Watching children whose parents are going through a divorce is a difficult challenge for those close to one or both parents or who are in a position to see the children struggle with the separation. In this article, we are going to discuss three categories of people - grandparents and close blood relatives, close friends and teachers - and how they can help a child deal with divorce.

Grandparents: Meaning well versus making matters worse

Paternal and maternal grandparents often take a divorce personally. That is because grandparents are often not only invested in the future of their own adult children, but also that of their time with the grandchildren. Here are some "Do's" and "Do not's" for grandparents during a divorce.

Do treat your home like neutral territory.

Your home is not the place where the children should get further bombarded with talk of the divorce and either parent's faults or reasons for the marriage's break-up. Treat your home like a safe zone from the stress and anxiety.

Do not

disparage your son-in-law or daughter-in-law to the grandchildren.

In California, it is common for court orders to state that neither parent will disparage or speak negatively about the other parent or allow others to do so in the children's presence. Do so and you may not only cause additional stress to the children but you could end up on the wrong side of the law.

Do report abuse

If you reasonably suspect that your grandchildren are being physically or psychologically abused, consider reporting it to the proper authorities. If you are not certain, you may speak to an experienced attorney in your state who can guide you.

Do not

make false allegations of abuse or get caught up in exaggerated and reckless claims

In California, making false allegation of abuse can lead to the accusing parent losing custody of the children and monetary sanctions. If you become a party to such false allegations, you may be setting yourself up for a loss of rights to see your grandchildren and you may even be exposed, depending on your state's laws, to civil liability or sanctions.

Family and friends: Reassuring and listening

Blood relatives close to the situation and friends close to either parent or both have challenges similar to grandparents. Here are a couple of additional thoughts for this group.

Do reassure the children

Kids often speak what is on their mind and it is not unusual for a child to confide in someone they see on a regular basis, especially if this group has children of their own that socialize with the divorcing parents' kids.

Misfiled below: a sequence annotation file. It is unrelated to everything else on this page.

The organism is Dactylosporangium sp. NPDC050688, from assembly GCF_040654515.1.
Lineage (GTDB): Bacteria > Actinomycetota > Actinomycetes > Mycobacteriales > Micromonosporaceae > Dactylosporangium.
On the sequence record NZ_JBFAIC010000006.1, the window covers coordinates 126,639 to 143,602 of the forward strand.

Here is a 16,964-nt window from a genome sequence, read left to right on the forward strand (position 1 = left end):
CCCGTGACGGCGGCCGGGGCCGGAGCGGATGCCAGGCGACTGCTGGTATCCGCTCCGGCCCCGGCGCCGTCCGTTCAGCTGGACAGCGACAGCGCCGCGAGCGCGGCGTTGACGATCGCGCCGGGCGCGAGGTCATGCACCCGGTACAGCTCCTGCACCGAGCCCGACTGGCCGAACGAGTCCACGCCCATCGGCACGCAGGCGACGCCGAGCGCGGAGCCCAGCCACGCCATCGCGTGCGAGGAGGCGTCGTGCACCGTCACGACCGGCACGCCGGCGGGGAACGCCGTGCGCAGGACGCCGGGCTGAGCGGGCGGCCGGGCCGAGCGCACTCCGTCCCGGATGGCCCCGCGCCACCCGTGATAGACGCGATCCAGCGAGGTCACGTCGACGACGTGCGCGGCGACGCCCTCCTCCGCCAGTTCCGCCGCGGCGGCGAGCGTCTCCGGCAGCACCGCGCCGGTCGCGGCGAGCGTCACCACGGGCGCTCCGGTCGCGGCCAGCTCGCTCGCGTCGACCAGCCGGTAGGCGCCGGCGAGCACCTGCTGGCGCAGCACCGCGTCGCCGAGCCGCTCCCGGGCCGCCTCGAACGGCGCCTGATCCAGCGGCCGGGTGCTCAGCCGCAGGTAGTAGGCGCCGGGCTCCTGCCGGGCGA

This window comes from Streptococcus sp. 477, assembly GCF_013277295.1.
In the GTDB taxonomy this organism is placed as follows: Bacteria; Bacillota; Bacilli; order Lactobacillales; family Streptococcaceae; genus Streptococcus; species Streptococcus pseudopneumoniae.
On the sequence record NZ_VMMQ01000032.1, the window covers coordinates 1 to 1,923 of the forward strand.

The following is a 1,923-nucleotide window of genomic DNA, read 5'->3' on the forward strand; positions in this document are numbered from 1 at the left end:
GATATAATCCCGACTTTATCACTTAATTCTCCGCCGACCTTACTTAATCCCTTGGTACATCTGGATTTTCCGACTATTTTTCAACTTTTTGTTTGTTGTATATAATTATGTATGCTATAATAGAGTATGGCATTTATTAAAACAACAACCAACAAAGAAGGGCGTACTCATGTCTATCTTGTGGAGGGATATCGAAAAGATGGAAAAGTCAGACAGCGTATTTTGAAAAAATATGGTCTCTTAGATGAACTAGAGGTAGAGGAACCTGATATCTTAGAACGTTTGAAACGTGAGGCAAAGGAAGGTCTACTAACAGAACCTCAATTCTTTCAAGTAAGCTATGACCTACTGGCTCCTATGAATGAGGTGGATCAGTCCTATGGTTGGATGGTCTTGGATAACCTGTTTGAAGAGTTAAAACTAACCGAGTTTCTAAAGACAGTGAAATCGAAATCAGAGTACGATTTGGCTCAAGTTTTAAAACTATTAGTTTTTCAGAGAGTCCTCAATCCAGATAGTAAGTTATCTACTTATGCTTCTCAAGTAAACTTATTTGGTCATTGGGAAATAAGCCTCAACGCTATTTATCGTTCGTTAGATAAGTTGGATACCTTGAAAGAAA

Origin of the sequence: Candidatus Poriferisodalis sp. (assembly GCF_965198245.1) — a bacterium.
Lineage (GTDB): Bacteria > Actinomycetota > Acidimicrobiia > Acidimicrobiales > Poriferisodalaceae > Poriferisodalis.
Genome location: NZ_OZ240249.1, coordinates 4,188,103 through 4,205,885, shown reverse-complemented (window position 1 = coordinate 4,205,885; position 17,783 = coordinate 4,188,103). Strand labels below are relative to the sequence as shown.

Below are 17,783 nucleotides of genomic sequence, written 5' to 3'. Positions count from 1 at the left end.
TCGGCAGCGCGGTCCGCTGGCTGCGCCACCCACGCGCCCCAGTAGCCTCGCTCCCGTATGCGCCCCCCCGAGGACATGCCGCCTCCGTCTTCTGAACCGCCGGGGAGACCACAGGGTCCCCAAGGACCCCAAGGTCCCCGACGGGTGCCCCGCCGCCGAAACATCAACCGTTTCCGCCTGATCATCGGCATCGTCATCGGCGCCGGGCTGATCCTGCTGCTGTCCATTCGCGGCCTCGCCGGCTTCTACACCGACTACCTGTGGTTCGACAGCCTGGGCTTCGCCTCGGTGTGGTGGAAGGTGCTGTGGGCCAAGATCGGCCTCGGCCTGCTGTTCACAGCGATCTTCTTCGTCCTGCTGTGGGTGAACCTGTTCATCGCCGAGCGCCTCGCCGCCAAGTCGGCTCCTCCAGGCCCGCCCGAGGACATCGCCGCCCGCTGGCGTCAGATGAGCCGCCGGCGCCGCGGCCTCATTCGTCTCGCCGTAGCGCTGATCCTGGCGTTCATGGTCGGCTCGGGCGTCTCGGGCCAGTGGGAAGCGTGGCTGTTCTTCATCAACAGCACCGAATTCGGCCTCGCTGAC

In such situations, your emotional support, reassurances and the knowledge that the family and those close to the kids will always be there for them can help quell concerns about losing their support system. Depending on the age of the children, this discussion can be general to specific about how mom and dad's separation won't change how much both sides of the family and friends love them and will treat them.

If you have children of your own, consider whether educating them on the situation is wise so that your children don't inadvertently say something that comes across hurtful or inappropriate.

Do not

lie to the children.

Depending on children's ages, there are different effective ways to broach the topic of divorce. No matter which of them you choose, lying to them is not a wise option. Similar to grandparents, the children likely look up to you as a person of wisdom. They trust you and that trust has been earned through your years of life experience. The quickest way to lose that trust is to tell the children something you know is untrue, such as telling them that their parents will get back together if you know that is highly unlikely. There is a difference between positive reinforcement and deception.

Teachers - balancing parental instincts with duty

Teachers are in a tough spot when it comes to a student's parents' divorce. Many teachers are also parents of their own children. Some may have even gone through a separation or divorce or been close to a family member or friend who has. When a student is under a lot of stress or anxiety at home, it's not uncommon for him or her to lean on the teacher for guidance or support.

Do know your state's mandatory reporting laws.

Some states have mandatory reporting laws if someone like a teacher suspects abuse. If a child reports abuse to you, be sure to consult with the proper authorities and the channels provided to you within your school or district to discover your legal obligations.

Do know your school or district's policies.

Many schools or school districts have written policies on how teachers should deal with divorcing parents when it has an impact on the child's education.

Do engage in communication with both parents.

One way a teacher can support a child during his or her parent's divorce is to keep both parents informed of the child's progress.

For example, when a child's school work suffers, especially when it is out of character for the child, and there appears to be a connection between the child's struggles and the parents' divorce, the teacher may wish to engage both parents in constructive dialogue on the child's performance. Not only may the parents appreciate the input, but the teacher indirectly provides valuable support to the child by identifying the school related problems and helping the parents with solution focused communication.

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